Two months ago, on March 18th, BBC Radio 4’s ‘Today’ programme aired an item which included an interview presented by host Nick Robinson as follows:
Robinson: “The United Nations has said that over a year of weekly protests at the border with Gaza [sic] 193 Palestinians have been killed and more than 26 thousand injured. Among them is Dr Tarek Loubani, a Canadian Palestinian associate professor at the University of Western Ontario.”
Loubani: “I’d like to say that I was doing something heroic when I got shot but I wasn’t. I was standing. It was quiet, there was nothing else happening on the field. I was just loitering, talking to some of my colleagues. I was marked clearly in greens and had been on the field for a few hours so it was obvious to the soldiers, who were very close to us, exactly what we were doing. And I did not expect that I would be targeted. Up until that point it had been six weeks with no injuries of medics. All of a sudden I heard a loud bang and felt an incredible pain in my legs and found myself on the ground. The paramedic who rescued me, Musa Abuhassanin, Musa was killed an hour later when he was shot in the chest.”
“Dr Loubani, an emergency physician who practises in London, Ontario, and at the Shifa Hospital in Gaza, said in a blog post that one paramedic was killed and several others were wounded on Monday as Israeli troops opened fire during the protests.”
As was noted here on both those occasions:
“…a photograph of Captain Musa Abuhassanin also appeared on a poster released by Hamas showing some of its members killed on May 14th .”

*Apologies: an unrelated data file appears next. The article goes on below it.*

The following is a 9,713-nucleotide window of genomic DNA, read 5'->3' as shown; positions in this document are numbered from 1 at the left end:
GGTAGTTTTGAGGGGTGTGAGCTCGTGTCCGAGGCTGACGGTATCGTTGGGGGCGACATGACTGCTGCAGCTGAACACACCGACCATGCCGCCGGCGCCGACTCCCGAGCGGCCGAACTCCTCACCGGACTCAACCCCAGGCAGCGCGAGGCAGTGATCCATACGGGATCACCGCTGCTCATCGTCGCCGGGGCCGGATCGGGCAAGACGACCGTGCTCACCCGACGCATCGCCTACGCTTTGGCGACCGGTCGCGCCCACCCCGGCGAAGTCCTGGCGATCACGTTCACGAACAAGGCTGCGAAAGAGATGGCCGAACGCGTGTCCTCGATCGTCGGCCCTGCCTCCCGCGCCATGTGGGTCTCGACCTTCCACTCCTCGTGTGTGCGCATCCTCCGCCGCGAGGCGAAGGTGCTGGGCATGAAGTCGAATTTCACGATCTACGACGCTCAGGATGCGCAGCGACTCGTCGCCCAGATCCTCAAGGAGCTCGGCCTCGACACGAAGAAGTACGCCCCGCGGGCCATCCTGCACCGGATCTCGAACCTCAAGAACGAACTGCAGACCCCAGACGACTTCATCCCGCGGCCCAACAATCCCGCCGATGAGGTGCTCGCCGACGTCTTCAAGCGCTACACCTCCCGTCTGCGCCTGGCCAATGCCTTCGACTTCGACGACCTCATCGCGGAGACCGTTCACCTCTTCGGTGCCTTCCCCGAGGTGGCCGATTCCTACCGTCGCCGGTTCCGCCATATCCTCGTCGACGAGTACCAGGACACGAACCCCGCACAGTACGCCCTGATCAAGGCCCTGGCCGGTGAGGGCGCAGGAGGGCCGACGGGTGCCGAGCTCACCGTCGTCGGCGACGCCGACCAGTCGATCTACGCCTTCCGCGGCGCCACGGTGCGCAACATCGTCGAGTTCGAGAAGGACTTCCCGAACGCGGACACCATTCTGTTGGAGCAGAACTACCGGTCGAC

At 29:50 the film showed an interview with Musa Abuhassanin’s mother who told how, on May 14th 2018, she was taken by bus along with others from her local mosque to an “unofficial protest site” near the border which was “near a graveyard” and “right next to a Hamas military training area”.
31:18 “Four paramedics were dispatched to the area…one of them was Aintisar’s son, Musa. […] Musa was a paramedic in Gaza’s civil defence force – part of the Hamas ministry of the interior.”
Viewers heard an account of events at that site which contrasts sharply to that already given twice to BBC audiences by Tarek Loubani.
33:00: “Eyewitnesses say at least two armed Palestinians stood aside from the crowd and began firing on Israeli soldiers.”
A member of the IDF interviewed concerning the same incident spoke of fifteen to twenty shooters and viewers saw real time footage of shooting and IED explosions.
36:14: “Twenty-one people were killed at the graveyard that afternoon. At least eight of them were alleged [sic] members of al Qassam brigades, the military wing of Hamas. Two of them were children. No Israelis were hurt. The Hamas leadership denies they sanctioned a military operation that day but admits that Palestinians opened fire.”
55:02: “The paramedic Musa Abuhassanin was one of the dead claimed by Hamas. Palestinians say [sic] that like most of the dead, he had nothing to do with the organisation’s armed wing and was posing no threat to Israel when he was shot.”
Surely then the BBC should have realised by late December that the account of the incident it had promoted in May 2018 (and which is still available online) according to which the IDF opened fire without provocation was inaccurate and that the paramedic who appeared in Tarek Loubani’s story was actually a member of Hamas.
Nevertheless, three months after Lambert had filmed his interviews in the Gaza Strip, the BBC Radio 4 ‘Today’ programme once again provided an unchallenged platform for Tarek Loubani’s activist propaganda.